Should You Use Your Self-Directed IRA to Buy Investment Properties While Interest Rates are Low?

The ability to invest in real estate is one of the most common reasons why retirement savers first start becoming interested in the self-directed IRA. An individual retirement account with a self-directed IRA custodian such as Quest Trust Company individuals to out their retirement funds to work in investments that traditional IRA custodians simply wouldn’t allow.

Adding to the desirability of investment real estate for retirement savers is that interest rates on mortgages and other types of borrowing continue to be quite low.

UBTI

Even if interest rates are low, you may not be able to derive the benefit you hope from borrowing money to buy real estate with your self directed IRA. This is because the tax laws that authorize individual retirement accounts put some limitations on how those accounts may be used. In particular, the activities of IRAs must be related to the fundamental purpose of the account, and that means to make investments. Borrowing money to make investments, however, is called out as an activity that’s at odds with the fundamental investment purpose.

As a result, when an IRA borrows money, the investment gains that result from that borrowing are considered to be unrelated business taxable income (or “UBTI”), which means that you’ll face a current year tax bill because of your investment borrowing. In many cases, this can greatly reduce or even exceed the advantages you gain by taking out a mortgage.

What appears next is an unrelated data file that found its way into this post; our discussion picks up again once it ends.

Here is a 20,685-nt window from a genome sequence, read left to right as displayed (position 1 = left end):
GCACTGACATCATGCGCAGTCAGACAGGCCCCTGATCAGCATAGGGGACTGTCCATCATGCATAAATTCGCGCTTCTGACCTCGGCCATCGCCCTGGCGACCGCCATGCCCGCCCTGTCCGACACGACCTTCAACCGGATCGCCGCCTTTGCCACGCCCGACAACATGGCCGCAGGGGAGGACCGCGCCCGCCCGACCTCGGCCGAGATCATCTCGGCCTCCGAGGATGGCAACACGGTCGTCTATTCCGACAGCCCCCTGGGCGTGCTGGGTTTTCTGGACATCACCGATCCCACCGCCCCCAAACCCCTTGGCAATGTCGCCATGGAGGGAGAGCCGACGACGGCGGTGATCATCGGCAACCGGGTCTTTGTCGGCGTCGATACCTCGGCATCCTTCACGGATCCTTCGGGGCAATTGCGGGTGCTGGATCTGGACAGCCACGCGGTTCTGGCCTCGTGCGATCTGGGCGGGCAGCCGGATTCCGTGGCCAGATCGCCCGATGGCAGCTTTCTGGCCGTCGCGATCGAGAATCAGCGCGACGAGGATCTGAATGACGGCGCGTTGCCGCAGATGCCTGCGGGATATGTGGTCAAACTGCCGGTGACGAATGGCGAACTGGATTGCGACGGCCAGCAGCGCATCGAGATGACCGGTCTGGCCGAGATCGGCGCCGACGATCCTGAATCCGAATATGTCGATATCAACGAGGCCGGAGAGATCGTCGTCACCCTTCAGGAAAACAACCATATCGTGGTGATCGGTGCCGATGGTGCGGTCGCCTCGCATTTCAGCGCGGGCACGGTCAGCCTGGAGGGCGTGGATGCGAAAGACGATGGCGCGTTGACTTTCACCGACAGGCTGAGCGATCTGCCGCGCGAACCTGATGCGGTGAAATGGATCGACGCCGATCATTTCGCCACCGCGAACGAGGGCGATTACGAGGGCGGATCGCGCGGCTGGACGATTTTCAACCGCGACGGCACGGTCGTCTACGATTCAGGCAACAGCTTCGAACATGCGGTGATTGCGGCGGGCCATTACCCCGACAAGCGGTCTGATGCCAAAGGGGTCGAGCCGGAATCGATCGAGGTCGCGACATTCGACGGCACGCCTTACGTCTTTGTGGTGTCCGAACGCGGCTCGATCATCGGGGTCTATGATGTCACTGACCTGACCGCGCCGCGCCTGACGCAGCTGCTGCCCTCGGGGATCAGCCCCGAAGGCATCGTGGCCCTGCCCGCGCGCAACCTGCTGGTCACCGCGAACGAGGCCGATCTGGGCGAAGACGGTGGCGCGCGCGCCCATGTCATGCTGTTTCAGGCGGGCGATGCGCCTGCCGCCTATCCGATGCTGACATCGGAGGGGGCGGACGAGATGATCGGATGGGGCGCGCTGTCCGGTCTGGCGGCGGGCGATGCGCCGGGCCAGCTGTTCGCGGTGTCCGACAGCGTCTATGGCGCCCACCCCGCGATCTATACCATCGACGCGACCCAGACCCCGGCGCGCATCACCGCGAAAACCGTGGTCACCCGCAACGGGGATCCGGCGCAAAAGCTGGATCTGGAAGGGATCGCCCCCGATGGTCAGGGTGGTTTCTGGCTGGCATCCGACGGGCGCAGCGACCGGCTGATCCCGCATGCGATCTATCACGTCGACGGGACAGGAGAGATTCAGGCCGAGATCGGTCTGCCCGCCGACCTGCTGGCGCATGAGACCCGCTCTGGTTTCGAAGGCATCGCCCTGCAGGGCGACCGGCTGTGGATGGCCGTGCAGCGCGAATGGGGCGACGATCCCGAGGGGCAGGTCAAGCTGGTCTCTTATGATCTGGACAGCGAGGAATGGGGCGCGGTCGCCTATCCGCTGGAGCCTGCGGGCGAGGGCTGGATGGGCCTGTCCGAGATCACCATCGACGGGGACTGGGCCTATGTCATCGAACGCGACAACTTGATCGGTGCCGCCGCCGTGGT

Investment Quality

If you choose to borrow money within your self-directed IRA in order to invest in real estate, be sure you are doing so because you are presented with a quality investment opportunity, rather than simply because interest rates are low. You should have a plan for how each piece of property you acquire is going to become a productive part of your portfolio, and your anticipated timeframe for that to occur.

Note that this doesn’t necessarily mean every piece of investment property you acquire needs to be productive right away. “Fixer uppers” are certainly appropriate for investment; just be sure you take into account any repair or remodeling costs into your financial analysis.

Fees

Regardless of how you choose to use your self-directed IRA to acquire investment properties, you should have a comprehensive understanding of the costs and fees that come with holding the property. For example, many real estate investors will tell you that as they build larger portfolios of property, they find that their costs on a per property basis tend to decline. This is because they are able to leverage certain economies of scale when it comes to property managers, repair and maintenance professionals, and other types of support they need in maintaining those properties.

Low interest rates can be a factor in deciding whether or not to buy investment real estate with your self-directed IRA, but it should not be the only factor.

Finding a Property Manager for Your Self-Directed IRA Real Estate Portfolio